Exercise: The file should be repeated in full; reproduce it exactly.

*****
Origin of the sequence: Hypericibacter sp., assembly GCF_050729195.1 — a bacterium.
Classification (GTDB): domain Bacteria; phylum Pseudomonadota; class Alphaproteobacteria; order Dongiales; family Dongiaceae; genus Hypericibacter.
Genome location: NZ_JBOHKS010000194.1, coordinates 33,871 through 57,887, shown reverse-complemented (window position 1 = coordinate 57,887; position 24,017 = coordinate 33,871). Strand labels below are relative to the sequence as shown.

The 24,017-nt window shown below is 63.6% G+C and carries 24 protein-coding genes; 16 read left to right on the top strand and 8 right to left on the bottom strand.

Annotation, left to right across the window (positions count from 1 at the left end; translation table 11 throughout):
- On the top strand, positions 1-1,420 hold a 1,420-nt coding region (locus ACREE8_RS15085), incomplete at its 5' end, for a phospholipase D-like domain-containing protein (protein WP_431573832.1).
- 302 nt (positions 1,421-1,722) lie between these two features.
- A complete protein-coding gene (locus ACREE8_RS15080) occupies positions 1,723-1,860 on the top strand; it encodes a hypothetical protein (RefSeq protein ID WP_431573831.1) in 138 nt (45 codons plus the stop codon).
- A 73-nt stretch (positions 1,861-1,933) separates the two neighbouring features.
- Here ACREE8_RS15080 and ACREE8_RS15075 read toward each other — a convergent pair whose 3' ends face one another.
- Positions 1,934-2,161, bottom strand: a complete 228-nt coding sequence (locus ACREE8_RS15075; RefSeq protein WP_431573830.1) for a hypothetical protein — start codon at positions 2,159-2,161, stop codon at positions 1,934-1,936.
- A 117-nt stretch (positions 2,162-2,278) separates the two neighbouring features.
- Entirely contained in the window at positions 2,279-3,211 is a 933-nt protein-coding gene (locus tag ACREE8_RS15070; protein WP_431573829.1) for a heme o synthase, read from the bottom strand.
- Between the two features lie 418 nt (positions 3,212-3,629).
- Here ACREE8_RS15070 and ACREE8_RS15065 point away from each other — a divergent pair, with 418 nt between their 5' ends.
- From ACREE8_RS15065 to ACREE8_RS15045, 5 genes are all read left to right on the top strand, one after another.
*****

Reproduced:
Origin of the sequence: Hypericibacter sp., assembly GCF_050729195.1 — a bacterium.
Classification (GTDB): domain Bacteria; phylum Pseudomonadota; class Alphaproteobacteria; order Dongiales; family Dongiaceae; genus Hypericibacter.
Genome location: NZ_JBOHKS010000194.1, coordinates 33,871 through 57,887, shown reverse-complemented (window position 1 = coordinate 57,887; position 24,017 = coordinate 33,871). Strand labels below are relative to the sequence as shown.

The 24,017-nt window shown below is 63.6% G+C and carries 24 protein-coding genes; 16 read left to right on the top strand and 8 right to left on the bottom strand.

Annotation, left to right across the window (positions count from 1 at the left end; translation table 11 throughout):
- On the top strand, positions 1-1,420 hold a 1,420-nt coding region (locus ACREE8_RS15085), incomplete at its 5' end, for a phospholipase D-like domain-containing protein (protein WP_431573832.1).
- 302 nt (positions 1,421-1,722) lie between these two features.
- A complete protein-coding gene (locus ACREE8_RS15080) occupies positions 1,723-1,860 on the top strand; it encodes a hypothetical protein (RefSeq protein ID WP_431573831.1) in 138 nt (45 codons plus the stop codon).
- A 73-nt stretch (positions 1,861-1,933) separates the two neighbouring features.
- Here ACREE8_RS15080 and ACREE8_RS15075 read toward each other — a convergent pair whose 3' ends face one another.
- Positions 1,934-2,161, bottom strand: a complete 228-nt coding sequence (locus ACREE8_RS15075; RefSeq protein WP_431573830.1) for a hypothetical protein — start codon at positions 2,159-2,161, stop codon at positions 1,934-1,936.
- A 117-nt stretch (positions 2,162-2,278) separates the two neighbouring features.
- Entirely contained in the window at positions 2,279-3,211 is a 933-nt protein-coding gene (locus tag ACREE8_RS15070; protein WP_431573829.1) for a heme o synthase, read from the bottom strand.
- Between the two features lie 418 nt (positions 3,212-3,629).
- Here ACREE8_RS15070 and ACREE8_RS15065 point away from each other — a divergent pair, with 418 nt between their 5' ends.
- From ACREE8_RS15065 to ACREE8_RS15045, 5 genes are all read left to right on the top strand, one after another.